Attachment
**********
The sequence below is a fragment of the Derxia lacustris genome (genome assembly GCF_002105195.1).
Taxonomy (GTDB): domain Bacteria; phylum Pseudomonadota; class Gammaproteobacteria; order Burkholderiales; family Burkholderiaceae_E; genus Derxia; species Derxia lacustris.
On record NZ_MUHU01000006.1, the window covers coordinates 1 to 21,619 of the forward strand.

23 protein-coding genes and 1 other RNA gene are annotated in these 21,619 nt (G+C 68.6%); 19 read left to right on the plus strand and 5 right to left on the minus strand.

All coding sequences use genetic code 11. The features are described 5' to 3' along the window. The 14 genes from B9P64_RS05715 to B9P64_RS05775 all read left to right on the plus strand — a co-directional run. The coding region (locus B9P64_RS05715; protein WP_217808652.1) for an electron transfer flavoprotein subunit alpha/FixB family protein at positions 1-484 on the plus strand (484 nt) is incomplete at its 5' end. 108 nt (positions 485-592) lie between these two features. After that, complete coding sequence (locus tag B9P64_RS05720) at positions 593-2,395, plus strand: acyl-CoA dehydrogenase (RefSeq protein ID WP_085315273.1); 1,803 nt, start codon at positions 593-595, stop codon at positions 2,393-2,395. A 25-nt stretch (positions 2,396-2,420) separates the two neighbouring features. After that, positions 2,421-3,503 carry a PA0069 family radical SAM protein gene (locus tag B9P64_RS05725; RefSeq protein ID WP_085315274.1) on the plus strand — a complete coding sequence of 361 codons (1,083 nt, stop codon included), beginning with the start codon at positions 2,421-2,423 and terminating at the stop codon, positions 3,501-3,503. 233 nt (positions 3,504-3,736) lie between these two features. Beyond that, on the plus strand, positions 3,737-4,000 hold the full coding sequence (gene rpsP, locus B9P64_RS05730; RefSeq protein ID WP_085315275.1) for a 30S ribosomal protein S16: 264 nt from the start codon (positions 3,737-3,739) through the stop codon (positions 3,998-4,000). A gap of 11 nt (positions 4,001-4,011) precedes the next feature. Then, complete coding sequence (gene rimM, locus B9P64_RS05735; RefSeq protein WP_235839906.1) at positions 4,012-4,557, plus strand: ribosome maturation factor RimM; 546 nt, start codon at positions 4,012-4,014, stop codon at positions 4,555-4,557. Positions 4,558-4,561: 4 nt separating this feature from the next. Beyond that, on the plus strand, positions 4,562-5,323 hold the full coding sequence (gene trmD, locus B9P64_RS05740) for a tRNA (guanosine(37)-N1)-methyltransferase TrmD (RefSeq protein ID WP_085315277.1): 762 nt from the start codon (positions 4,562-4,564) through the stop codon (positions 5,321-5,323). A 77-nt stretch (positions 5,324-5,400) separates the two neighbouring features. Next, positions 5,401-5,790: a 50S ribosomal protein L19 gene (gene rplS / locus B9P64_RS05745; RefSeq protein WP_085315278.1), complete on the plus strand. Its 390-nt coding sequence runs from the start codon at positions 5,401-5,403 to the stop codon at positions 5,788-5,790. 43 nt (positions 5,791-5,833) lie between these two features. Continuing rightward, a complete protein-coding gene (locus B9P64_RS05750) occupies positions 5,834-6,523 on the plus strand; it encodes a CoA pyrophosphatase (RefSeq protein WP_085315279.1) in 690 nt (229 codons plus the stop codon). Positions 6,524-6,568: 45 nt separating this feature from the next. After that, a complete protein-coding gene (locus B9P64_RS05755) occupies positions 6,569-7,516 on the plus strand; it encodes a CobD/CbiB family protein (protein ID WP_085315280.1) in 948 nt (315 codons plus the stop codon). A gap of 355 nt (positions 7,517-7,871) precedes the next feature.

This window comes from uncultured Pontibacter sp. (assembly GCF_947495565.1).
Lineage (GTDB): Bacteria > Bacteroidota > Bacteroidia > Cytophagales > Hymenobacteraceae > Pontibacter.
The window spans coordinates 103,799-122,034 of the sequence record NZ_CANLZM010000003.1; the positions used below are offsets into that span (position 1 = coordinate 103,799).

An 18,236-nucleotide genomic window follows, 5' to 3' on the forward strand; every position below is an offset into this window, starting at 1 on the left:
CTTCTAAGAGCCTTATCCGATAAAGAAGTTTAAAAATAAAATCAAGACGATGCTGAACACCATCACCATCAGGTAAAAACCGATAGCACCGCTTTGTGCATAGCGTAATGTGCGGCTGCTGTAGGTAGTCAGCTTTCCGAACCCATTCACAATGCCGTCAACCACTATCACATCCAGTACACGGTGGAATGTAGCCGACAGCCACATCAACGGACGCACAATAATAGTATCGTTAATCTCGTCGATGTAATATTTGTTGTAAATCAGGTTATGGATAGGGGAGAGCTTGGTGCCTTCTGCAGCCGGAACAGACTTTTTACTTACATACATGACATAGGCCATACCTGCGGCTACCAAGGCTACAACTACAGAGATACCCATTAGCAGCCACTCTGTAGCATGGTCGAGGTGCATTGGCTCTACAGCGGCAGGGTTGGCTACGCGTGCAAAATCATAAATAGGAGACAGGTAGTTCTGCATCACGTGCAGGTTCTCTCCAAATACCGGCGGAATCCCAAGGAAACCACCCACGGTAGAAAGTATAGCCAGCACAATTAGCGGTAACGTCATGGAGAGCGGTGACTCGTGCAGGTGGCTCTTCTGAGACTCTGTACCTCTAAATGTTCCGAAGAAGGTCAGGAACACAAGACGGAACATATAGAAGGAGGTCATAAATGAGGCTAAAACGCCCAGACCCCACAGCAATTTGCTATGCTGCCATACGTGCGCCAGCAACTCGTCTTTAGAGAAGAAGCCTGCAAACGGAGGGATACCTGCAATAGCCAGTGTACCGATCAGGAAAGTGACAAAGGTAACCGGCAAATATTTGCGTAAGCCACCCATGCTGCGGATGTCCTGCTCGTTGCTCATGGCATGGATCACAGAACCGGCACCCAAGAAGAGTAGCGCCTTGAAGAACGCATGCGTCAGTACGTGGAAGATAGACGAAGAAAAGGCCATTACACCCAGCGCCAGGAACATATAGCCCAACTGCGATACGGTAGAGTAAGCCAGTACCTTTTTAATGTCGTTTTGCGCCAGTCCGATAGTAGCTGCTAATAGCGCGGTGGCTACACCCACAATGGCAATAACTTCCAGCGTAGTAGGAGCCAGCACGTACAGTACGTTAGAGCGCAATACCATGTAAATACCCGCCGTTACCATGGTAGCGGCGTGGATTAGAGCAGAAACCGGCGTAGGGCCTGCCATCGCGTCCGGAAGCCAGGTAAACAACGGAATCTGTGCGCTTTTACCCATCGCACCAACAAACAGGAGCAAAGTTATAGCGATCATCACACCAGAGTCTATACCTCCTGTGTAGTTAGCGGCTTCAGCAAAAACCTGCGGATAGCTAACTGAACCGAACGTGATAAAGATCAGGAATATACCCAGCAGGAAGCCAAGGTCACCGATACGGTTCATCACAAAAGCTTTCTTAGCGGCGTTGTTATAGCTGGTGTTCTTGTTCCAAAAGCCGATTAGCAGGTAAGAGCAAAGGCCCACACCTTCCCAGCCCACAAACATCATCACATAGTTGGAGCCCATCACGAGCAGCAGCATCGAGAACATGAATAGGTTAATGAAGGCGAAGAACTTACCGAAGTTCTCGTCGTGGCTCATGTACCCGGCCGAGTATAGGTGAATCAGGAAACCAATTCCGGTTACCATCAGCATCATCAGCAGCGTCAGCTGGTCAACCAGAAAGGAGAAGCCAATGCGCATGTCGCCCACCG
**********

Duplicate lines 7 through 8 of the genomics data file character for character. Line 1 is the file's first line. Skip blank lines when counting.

Lineage (GTDB): Bacteria > Bacteroidota > Bacteroidia > Cytophagales > Hymenobacteraceae > Pontibacter.
The window spans coordinates 103,799-122,034 of the sequence record NZ_CANLZM010000003.1; the positions used below are offsets into that span (position 1 = coordinate 103,799).